Most gastrointestinal stromal tumors (GISTs), a type of connective tissue cancer, respond to therapies that target the mutated enzymes driving their growth. But 10% to 20% of such tumors have no driver mutations in their genome. Researchers led by Ludwig Harvard Co-director George Demetri and investigator Bradley Bernstein have identified what drives these cancers and shown, in preclinical studies, how they might be treated. Their findings reveal how epigenetic changes—chemical modifications to DNA and its protein packaging that alter how genes are read, not abnormalities in the gene sequences themselves—can lead to the development of GISTs and other cancers. An epigenetic abnormality dismantles an element of chromosomal structure (an insulator) that prevents a cancer-promoting growth factor gene, FGF4, from contacting a stretch of DNA that serves as an “on” switch for gene expression. The researchers also showed how another epigenetic abnormality similarly causes aberrant contacts between an on-switch and the KIT gene that is activated by somatic mutations in the majority of GIST patients. They demonstrated that human GISTs growing as patient-derived xenografts in mice could be suppressed with FGF receptor inhibitors, either alone or in combination with a standard kinase inhibitor therapy for GIST called sunitinib. The work was published in October in Nature.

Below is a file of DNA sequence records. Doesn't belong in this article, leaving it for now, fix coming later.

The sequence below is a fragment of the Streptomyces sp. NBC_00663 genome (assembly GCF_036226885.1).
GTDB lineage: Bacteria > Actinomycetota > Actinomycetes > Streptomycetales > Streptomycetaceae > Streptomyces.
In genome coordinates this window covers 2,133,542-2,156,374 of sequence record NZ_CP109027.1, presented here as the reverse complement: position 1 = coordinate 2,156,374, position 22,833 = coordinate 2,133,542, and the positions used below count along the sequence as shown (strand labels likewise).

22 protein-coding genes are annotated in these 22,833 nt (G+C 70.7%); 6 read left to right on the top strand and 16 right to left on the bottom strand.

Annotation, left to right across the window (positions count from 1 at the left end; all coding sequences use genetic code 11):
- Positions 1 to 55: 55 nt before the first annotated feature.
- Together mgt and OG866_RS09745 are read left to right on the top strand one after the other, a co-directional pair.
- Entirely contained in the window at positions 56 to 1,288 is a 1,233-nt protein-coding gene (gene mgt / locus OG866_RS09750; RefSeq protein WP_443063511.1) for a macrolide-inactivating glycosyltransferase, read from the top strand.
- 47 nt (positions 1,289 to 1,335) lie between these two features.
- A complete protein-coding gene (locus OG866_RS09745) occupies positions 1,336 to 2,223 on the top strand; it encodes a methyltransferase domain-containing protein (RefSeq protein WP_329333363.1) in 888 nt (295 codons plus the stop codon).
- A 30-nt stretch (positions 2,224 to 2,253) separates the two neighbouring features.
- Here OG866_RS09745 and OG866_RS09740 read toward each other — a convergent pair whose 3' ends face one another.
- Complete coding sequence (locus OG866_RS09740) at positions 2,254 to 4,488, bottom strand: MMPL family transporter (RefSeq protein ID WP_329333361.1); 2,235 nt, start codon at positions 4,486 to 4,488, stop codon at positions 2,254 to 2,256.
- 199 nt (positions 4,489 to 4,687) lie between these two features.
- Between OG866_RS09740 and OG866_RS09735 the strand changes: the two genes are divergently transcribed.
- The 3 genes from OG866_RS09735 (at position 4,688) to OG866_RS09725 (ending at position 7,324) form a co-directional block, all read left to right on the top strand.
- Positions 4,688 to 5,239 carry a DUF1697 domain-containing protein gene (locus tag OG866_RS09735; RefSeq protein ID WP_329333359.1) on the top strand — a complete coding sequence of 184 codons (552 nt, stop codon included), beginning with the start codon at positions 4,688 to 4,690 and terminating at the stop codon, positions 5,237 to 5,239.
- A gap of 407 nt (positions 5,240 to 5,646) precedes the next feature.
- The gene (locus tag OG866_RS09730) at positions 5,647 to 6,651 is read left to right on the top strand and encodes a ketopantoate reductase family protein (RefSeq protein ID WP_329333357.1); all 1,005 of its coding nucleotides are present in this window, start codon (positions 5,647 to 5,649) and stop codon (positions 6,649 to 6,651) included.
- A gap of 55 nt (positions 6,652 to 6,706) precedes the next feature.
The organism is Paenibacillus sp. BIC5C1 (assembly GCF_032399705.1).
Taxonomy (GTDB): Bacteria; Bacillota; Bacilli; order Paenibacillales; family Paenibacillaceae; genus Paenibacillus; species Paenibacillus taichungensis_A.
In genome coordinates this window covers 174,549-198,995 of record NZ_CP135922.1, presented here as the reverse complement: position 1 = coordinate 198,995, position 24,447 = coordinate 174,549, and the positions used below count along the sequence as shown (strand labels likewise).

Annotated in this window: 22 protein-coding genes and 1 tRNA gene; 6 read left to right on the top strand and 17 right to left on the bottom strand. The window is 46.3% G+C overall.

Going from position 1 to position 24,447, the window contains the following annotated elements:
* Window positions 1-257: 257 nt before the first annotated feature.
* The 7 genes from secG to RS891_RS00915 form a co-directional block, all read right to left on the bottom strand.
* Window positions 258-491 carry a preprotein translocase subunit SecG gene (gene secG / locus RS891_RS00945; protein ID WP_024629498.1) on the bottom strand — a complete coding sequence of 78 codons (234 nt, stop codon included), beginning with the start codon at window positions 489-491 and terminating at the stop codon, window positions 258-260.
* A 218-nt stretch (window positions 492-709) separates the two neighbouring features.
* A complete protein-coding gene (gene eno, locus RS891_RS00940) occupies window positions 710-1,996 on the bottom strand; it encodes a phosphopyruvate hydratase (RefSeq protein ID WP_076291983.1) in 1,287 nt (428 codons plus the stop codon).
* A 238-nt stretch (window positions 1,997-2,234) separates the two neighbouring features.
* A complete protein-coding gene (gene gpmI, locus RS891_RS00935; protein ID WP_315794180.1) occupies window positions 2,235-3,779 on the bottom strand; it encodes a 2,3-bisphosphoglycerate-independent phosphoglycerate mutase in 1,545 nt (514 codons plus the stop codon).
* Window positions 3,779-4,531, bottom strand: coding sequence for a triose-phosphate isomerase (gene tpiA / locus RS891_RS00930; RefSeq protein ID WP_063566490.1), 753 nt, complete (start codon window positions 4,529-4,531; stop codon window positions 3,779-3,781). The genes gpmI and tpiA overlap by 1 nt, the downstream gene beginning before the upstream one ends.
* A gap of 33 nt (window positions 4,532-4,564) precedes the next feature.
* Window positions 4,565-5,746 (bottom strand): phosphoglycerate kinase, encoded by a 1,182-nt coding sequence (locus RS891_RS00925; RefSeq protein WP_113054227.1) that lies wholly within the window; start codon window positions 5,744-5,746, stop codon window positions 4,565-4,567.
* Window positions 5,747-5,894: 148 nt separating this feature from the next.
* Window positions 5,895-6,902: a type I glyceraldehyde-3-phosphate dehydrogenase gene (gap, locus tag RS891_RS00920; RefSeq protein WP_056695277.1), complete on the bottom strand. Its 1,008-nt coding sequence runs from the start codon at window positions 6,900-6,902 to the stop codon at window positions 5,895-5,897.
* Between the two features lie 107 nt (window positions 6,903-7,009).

This article appeared in the April 2020 issue of Ludwig Link. Click here to download a PDF (1 MB).